How to use the key
Lucid3 is software for creating and using interactive identification keys. Lucid is developed by Identic
in Brisbane, Australia. Visit the Lucidcentral website
for more information on Lucid and Lucid3.
Any modern web browser can be used, such as Internet Explorer, Firefox, Chrome, or Safari.
An interactive matrix-key is quite
different from a traditional dichotomous key. The user is recommended to
consult the Best Practices on occasion to pick up new tips
and tricks for using the interactive key.
Note that web pages such as fact sheets
attached to entities in Lucid3 keys may be considered pop-ups by certain
browsers (such as Internet Explorer) when clicked on by users. If your
browser blocks these pop-ups, you should allow pop-ups for this Lucid tool
in your browser's Internet settings.
A Lucid key has four panels.
Most of the characters used in this key involve color, shape and details of punctation of the head,
pronotum and elytra and number and shape of the sclerites of the internal sac of the median lobe
of the aedeagus (called aedeagus in the key). Many feature states are
illustrated to assist with using them as intended. The following considerations should be made while
using the key:
- Color of of various beetle body parts is used widely in the key, however it varies greatly
in specimens of the same species based on specimen condition, time and method of collection,
and conditions of specimen preservation. Some specimens collected more than 50 or 100 years
ago lost their color almost entirely.
- The easiest character to use involving color is Basic color for both head and elytra.
We advise to begin identification with this character.
- In an attempt to standardize color use in the key, color of various beetle parts was matched
to color standards established by Ridgway (1912). Appropiriate color samples were scanned and
added as illustrations of the character states.
- Elytral color pattern was used in the past for species identification; however, it varies in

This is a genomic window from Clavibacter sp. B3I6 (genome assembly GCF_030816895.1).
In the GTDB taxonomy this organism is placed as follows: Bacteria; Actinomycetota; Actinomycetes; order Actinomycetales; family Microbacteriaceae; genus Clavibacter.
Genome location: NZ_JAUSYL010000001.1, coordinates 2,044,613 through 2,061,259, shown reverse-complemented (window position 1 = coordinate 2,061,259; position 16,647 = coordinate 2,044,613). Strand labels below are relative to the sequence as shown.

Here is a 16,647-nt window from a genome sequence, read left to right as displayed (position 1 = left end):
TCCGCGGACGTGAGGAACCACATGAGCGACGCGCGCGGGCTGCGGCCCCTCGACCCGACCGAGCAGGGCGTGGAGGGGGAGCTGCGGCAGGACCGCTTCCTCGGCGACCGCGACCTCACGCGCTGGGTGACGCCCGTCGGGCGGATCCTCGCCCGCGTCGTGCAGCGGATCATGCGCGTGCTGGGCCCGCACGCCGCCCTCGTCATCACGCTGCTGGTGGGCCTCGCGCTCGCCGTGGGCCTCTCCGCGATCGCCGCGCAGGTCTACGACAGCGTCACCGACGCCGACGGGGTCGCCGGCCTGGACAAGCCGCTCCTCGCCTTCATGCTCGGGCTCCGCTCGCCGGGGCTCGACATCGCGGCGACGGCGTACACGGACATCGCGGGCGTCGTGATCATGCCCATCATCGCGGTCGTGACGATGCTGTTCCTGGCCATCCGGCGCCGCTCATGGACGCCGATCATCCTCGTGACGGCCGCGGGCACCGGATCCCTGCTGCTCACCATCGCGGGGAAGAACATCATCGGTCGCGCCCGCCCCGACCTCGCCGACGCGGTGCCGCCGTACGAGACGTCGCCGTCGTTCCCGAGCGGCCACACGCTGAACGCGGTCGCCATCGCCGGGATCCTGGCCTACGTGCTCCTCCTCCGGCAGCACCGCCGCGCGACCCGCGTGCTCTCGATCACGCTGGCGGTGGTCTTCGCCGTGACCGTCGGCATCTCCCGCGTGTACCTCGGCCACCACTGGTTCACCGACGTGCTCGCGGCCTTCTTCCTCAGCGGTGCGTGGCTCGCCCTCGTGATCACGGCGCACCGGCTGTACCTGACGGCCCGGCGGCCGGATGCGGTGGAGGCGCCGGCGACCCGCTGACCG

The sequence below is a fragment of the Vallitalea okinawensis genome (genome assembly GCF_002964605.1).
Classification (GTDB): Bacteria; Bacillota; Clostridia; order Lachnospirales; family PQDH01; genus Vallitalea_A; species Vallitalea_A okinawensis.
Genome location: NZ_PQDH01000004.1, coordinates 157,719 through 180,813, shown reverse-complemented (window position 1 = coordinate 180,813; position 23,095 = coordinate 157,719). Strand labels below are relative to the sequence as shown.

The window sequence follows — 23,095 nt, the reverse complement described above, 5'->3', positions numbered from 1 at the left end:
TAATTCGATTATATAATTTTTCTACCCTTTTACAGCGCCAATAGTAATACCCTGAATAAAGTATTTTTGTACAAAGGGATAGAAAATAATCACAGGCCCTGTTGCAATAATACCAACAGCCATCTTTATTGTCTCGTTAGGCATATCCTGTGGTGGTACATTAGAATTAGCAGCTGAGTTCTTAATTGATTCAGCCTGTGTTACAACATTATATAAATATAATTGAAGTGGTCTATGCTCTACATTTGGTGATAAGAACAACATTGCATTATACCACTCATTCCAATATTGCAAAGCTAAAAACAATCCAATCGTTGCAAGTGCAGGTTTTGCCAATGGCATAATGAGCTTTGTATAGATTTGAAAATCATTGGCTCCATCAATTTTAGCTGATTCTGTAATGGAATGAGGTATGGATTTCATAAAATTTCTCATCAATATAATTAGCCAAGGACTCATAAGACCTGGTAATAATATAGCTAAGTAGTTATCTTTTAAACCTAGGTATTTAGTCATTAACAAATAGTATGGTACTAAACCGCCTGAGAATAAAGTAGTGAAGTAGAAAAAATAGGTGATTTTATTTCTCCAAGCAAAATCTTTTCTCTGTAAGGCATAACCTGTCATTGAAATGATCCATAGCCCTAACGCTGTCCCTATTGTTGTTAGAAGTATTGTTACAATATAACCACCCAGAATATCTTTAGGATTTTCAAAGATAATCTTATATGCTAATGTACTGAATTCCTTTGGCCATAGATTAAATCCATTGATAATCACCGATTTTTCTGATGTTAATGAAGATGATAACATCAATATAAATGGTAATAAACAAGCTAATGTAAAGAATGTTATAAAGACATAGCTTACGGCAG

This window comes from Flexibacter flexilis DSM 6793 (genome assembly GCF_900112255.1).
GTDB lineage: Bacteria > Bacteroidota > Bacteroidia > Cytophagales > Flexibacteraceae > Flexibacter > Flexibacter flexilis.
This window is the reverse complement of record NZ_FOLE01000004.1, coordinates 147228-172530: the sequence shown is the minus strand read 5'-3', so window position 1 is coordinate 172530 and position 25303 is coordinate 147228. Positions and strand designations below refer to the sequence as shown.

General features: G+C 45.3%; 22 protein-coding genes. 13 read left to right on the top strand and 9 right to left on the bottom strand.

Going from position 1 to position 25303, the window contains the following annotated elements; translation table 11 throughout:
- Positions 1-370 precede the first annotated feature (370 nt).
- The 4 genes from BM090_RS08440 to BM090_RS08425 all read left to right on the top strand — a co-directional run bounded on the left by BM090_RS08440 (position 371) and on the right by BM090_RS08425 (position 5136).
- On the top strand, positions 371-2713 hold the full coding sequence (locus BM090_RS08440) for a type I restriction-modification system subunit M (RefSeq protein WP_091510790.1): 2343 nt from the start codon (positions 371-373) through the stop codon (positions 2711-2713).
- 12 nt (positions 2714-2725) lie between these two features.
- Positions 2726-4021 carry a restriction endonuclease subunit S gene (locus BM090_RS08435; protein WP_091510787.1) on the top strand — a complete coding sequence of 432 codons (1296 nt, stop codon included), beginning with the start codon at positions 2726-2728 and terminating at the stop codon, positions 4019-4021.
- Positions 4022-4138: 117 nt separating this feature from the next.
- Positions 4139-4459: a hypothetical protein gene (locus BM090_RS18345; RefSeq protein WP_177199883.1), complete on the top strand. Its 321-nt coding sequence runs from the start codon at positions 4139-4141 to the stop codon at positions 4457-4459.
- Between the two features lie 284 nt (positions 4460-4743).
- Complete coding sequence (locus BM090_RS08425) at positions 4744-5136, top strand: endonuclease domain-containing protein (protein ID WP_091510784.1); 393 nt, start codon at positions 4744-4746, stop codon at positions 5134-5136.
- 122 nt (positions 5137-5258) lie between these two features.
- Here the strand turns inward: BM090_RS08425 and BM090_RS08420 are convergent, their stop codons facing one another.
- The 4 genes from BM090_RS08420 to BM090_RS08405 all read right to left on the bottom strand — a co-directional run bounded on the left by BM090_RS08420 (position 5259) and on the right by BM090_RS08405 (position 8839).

some species and some exhibit various stages of pattern reduction. We tried to illustrate as
many patterns for these species as possible.
- Shape of the sutural angle of elytra varies significantly within many species.
- Internal sac of the aedeagus provides the ultimate characters for species identification.
For proper observations, the internal sac of the aedeagus needs to be completely everted from
the aedeagus. It is more important to pay attention to the number and shape of the internal sac
sclerites and less to their relative position, as they are attached to each other by membranes,
and their position can shift slightly.
Navigating the keys
Feature and entity trees can be expanded by clicking the "+" next
to the grouping feature or entity. Feature states are selected by clicking
once in the checkbox next to the state name or image thumbnail. Checking a second
time deselects the state. As feature states are selected, the entities
that do not have those features will be moved into the Entities
All entities and many feature states are illustrated with photographs
and/or drawings. Clicking on the image thumbnail (or image icon if
thumbnails are not displayed) brings up a larger size image and gives the
user access to the full image gallery for the feature state or entity, if
available. All entities are also linked to
fact sheets for the taxon. Clicking the small grey page icon next to the
entity thumbnail will open the fact sheet in a new browser
In the key itself, many common language terms are used to help support use of the key by inexperienced individuals.
However, in order to maximize their value and validity, some specialized
terminology appears in the fact sheets. A glossary with links
from the fact sheets is provided to assist the user in understanding such
terms. An illustrated guide to chrysomelid anatomy and terminology is also
included in the glossary.
If unsure of the correct state of a given feature, it is often
better to try a different feature before selecting a state you are unsure
about. However, the key has been coded to accommodate common mistakes and
features with states that may vary. For more hints on navigating the key,
see the Best Practices page.